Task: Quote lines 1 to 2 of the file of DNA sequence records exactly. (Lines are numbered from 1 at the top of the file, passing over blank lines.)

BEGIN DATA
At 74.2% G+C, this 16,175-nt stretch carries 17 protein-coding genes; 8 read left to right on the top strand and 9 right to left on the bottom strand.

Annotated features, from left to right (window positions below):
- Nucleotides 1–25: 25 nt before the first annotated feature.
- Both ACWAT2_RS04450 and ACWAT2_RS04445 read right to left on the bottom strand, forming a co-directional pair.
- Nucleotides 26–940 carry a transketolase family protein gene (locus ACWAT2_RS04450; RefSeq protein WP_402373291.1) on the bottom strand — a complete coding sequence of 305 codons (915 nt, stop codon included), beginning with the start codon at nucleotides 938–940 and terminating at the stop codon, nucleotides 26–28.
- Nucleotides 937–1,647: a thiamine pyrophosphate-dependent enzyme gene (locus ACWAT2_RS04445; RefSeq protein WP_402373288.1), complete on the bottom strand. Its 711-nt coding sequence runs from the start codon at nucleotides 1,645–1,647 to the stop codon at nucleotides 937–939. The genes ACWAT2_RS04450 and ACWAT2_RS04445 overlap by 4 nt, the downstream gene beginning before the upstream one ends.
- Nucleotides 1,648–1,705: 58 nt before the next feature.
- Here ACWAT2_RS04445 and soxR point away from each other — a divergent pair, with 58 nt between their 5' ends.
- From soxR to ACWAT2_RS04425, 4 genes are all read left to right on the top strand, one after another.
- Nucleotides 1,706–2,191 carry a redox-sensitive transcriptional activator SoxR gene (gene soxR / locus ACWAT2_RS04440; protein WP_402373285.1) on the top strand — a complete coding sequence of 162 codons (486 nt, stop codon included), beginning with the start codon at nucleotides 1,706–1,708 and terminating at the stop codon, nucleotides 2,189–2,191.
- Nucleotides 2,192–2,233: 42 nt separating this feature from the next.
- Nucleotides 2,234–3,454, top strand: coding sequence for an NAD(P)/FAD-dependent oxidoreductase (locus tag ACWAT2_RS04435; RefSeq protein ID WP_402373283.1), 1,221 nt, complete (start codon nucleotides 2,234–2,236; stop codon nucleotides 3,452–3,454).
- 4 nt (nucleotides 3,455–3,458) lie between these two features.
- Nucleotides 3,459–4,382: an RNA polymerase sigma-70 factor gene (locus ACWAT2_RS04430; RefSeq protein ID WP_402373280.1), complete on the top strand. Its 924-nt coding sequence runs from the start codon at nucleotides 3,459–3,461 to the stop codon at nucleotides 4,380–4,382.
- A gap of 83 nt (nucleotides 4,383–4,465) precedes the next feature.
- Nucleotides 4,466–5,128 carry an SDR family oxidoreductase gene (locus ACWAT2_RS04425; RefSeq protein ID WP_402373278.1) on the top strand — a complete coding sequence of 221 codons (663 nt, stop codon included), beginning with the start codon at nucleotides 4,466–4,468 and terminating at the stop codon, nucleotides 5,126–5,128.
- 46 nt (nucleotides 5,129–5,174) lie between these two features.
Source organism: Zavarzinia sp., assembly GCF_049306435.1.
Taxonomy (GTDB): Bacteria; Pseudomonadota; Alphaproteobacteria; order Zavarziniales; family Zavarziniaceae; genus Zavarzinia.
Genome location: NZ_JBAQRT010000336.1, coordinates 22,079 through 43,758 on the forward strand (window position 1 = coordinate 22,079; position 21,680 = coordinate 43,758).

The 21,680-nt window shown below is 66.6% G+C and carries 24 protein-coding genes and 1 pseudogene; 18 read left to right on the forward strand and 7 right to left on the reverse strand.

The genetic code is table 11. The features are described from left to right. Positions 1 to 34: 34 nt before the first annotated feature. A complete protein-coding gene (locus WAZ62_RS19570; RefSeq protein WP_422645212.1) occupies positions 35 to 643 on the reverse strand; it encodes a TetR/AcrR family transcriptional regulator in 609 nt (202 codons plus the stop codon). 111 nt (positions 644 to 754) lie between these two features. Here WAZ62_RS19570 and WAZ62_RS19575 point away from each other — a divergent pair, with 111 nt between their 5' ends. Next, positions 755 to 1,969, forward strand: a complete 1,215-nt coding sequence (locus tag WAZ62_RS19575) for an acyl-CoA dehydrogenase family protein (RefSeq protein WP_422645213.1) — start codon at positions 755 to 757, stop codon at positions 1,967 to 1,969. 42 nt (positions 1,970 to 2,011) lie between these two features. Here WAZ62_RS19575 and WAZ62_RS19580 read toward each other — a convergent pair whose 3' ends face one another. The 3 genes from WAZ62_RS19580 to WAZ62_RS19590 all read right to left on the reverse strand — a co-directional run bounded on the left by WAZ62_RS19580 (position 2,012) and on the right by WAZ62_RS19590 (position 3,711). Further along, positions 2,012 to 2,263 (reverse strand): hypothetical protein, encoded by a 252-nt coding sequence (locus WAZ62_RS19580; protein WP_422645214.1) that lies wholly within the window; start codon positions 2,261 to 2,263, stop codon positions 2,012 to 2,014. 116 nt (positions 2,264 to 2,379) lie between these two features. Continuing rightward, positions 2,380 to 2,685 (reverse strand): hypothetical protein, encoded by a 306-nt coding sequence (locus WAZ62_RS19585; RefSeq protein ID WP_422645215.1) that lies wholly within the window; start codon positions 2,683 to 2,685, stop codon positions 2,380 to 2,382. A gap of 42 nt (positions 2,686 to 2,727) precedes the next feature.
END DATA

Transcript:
At 74.2% G+C, this 16,175-nt stretch carries 17 protein-coding genes; 8 read left to right on the top strand and 9 right to left on the bottom strand.

Annotated features, from left to right (window positions below):